Colours and Documents

What? CMYK?  RGB?
CMYK (Cyan, Magenta, Yellow and Black) are the colours used in the printing process, whereas RGB (Red, Green and Blue) are the colours used by screen displays such as your monitor. Every printing dot in CMYK is produced by adding any amount of 0 to 100 of each Cyan, Magenta, Yellow and Black to each other. On the other hand any screen dot by RGB is created by putting any amount of 0 to 255 of each Red, Green and Blue beside each other. Therefore the value of white in CMYK is 0,0,0,0 while in RGB it is 255,255,255. If your design is set to be published by any printing machine then it should be in CMYK format and if the same design is going on display by any Monitor or TV it is expected to be in RGB. Colours are slightly different in RGB and CMYK, mostly, bright RGB colours produced by your monitor cannot be reproduced in print using CMYK. If you want to have one specific colour to be printed in CMYK as exactly as viewed in RGB, then designers usually suggest Pantheon Colors in which that specific colour will be printed separately as extra on the printing material.

Why my print is not as sharp as Monitor?
Most of the designers do their artworks in RGB and at the final stage they just convert it to CMYK and send it to printer. They mostly do not know how the printer works and how they should enhance their colours. Right after converting the artwork to CMYK the designer should reduce and/or balance any components of C-M-Y-K while keeping the colour as close as the original design in order to get a better quality in print because printing process involves many machines that do physical alignments which could not be 100% accurate. This offset will make a print a little (or much) blurrier than Monitor. Ask your designer to retouch your artwork and eliminate/balance components to make it sharp! (Once the enhancement is done, designers usually convert back the CMYK artwork to RGB to have a more compatible RGB and CMYK of one artwork.)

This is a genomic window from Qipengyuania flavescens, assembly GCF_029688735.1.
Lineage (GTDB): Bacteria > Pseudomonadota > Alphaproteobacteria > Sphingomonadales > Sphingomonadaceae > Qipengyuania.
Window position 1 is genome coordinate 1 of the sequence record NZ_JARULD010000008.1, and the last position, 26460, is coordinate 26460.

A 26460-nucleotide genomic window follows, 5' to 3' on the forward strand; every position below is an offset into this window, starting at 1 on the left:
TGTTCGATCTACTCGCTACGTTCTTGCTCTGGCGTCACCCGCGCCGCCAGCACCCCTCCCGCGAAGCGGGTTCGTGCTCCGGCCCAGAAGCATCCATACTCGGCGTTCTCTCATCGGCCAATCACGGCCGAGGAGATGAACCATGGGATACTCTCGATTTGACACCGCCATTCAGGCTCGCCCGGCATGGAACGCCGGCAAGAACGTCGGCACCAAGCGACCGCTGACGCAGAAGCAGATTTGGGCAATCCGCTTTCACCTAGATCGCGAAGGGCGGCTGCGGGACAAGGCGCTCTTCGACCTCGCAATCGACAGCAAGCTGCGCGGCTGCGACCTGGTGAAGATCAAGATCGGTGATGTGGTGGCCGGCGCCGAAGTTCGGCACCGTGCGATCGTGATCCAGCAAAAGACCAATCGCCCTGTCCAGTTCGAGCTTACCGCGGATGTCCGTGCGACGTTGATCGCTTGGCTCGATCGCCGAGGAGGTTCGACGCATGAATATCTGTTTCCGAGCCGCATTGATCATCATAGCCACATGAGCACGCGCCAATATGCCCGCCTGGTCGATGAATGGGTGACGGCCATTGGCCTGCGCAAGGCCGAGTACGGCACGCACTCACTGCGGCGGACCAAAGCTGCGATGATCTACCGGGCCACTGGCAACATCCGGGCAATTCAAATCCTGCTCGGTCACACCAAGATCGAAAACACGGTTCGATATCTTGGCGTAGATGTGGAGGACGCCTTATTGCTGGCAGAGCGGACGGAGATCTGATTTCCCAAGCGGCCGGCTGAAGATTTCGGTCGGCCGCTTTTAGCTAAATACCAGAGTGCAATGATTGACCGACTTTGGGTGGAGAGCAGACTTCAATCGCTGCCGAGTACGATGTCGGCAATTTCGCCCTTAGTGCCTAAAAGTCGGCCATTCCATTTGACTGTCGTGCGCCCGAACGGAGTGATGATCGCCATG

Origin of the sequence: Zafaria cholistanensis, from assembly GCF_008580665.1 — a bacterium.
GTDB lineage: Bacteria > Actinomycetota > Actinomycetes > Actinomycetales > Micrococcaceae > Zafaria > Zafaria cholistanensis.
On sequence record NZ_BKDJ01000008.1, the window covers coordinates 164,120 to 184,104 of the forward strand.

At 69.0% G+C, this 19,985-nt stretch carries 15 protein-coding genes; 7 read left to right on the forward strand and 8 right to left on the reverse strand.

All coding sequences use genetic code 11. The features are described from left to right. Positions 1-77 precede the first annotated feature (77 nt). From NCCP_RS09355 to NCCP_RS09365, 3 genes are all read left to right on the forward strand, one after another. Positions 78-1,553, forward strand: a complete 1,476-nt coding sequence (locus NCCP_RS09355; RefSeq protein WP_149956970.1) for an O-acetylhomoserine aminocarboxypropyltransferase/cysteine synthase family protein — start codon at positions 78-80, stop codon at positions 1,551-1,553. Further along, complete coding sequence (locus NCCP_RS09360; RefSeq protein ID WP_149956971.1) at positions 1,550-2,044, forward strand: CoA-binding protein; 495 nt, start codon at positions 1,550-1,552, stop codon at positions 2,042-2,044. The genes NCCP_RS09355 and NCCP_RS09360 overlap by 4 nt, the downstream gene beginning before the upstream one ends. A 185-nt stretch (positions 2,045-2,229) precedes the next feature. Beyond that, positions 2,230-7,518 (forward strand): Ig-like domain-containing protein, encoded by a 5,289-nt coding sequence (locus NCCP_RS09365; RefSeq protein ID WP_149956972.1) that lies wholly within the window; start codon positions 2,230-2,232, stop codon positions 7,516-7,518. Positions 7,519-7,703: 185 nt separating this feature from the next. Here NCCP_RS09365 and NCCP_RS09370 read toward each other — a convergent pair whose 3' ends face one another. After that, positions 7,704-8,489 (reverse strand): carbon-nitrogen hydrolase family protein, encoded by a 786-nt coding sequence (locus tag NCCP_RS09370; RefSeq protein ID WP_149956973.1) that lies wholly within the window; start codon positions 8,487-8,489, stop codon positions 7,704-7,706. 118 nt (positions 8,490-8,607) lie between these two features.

Why my design has Bleed, Trim, safe, grip (leap) area? What are those?
The very edges of the document are called the bleed area. To prevent an unwanted white border (in printing) or missing border (on Monitor) at the edge of your document, be sure to extend your design all the way to the edges according to your media. Trim edges which are inward to bleed are defining the final actual viewable of artwork (the area between bleed and trim in printing process will be cut out, and on Monitor it will be hidden under mask or edges of screen). Safe area is also even more inward to trim and is considered as cancelling the probability of any regular offset that might occur in printing or in displaying. Grip area is only in printing process in which one side of your document should be even extended more outward than bleed in order to let gripper machine take the printing material (such as paper) to move or fold it.

(to be added & updated)

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